Mo, J., F. Ma, Y. Yu., and X. Xu. 2023 (preprint 2022). A new titanosauriform sauropod with an unusual tail from the Lower Cretaceous of northeastern China. Cretaceous Research 144:article 105449. doi:

Sunday, February 12, 2023

Hunting the wild stromatolite at Vermillion Falls

The gorge at Vermillion Falls, as seen before, is cut through quite a bit of the Prairie du Chien Group. Therefore, it is entirely reasonable to suppose that somewhere in all of those oodles of outcrop, there are some stromatolites. It should be just a matter of walking down and having a look, right? We-e-ll, easier said than done. A few factors are pushing against going from "predicted" to "established":

1) The classic booby prize of vertical exposures—sure, there's a lot of surface, but you don't get to see most of it up-close;

1b) Furthermore, for many of the places where you *can* examine the walls, you can't change your vantage point because backing up a foot or two puts you a foot or two lower or in open space (and that never helps). What makes this annoying with stromatolites is they can be expressed in various scales, and what you can't see with your nose on the rocks may be perfectly apparent from a couple of arm's lengths away except for that whole "absence of footing" thing, or a promising feature may disappear as you clamber up the slope to inspect it;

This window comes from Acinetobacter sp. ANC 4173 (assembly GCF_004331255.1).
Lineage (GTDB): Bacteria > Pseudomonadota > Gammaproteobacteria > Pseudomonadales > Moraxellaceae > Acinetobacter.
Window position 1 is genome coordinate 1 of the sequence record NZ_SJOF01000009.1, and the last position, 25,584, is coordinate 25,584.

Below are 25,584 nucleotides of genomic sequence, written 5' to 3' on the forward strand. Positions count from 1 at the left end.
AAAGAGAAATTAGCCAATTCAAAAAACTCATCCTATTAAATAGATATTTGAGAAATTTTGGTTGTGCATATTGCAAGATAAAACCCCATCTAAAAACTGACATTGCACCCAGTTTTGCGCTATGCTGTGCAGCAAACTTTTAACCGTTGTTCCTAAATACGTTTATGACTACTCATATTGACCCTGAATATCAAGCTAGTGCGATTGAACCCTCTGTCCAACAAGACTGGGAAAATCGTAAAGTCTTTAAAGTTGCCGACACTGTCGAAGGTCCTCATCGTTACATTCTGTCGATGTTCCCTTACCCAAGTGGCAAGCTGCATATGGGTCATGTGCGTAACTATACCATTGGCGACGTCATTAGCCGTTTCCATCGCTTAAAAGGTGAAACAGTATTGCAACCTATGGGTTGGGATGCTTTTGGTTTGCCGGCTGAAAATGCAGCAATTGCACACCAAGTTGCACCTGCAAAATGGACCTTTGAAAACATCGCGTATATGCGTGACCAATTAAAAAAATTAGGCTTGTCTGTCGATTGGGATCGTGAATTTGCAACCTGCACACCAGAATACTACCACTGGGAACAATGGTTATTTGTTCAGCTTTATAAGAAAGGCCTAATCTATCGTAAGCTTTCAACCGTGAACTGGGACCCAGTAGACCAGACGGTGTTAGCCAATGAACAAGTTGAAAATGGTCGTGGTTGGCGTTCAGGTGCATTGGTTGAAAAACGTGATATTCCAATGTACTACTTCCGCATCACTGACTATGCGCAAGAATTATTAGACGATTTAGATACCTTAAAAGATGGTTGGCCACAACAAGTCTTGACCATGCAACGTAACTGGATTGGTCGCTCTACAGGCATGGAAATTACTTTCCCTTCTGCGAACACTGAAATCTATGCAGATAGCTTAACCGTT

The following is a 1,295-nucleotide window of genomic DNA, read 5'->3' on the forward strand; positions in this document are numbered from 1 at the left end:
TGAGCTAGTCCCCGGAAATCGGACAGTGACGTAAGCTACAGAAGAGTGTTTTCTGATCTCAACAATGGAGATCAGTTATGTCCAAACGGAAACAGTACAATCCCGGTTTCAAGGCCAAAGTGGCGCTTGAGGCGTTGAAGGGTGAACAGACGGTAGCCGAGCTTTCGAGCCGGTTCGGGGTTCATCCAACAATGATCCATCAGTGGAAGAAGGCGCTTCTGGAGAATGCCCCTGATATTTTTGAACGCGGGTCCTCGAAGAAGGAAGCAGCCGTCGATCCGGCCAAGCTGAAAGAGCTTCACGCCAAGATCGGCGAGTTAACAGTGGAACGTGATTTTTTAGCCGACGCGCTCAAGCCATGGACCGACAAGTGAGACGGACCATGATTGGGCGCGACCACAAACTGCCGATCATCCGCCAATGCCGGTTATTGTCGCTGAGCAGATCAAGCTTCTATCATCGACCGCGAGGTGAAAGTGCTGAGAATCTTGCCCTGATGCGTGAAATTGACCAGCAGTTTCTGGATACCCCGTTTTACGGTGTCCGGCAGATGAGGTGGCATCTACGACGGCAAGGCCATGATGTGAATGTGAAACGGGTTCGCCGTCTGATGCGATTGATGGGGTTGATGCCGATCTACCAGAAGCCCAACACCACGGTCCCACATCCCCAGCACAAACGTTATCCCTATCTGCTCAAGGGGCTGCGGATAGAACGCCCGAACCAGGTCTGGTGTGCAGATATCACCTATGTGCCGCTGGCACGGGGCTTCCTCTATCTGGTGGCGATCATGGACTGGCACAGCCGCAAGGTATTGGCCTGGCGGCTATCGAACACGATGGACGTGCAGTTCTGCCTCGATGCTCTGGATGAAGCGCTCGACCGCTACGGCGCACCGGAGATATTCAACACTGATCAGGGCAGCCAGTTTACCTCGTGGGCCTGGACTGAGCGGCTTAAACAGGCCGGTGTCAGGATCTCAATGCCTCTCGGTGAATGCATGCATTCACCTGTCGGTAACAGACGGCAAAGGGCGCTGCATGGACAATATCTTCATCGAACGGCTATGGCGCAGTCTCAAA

2) The surfaces have been fried to a crisp by weathering, which for our purposes disguises the fine layering and other subtle features.

The existing literature is not especially illustrative. Stauffer and Thiel (1941) included a section taken at the railroad bridge (now a footbridge), which describes the walls as 58.5 ft (17.8 m) of Shakopee Dolomite over 1 ft (0.3 m) of Root Valley Sandstone over 47 ft (14 m) of Oneota Dolomite, with nary a stromatolite mentioned (to be fair, the lithological descriptions are also very slim). The site has made it into a few theses and other student papers (Shea 1960; Squillace 1979; Robins 2005), but that seems to be about it. Maybe this limited documentation is a recognition of the above limitations by wiser heads than mine, but I have the faith of a gambler that something will turn up if I look long enough, so down we go back into the gorge.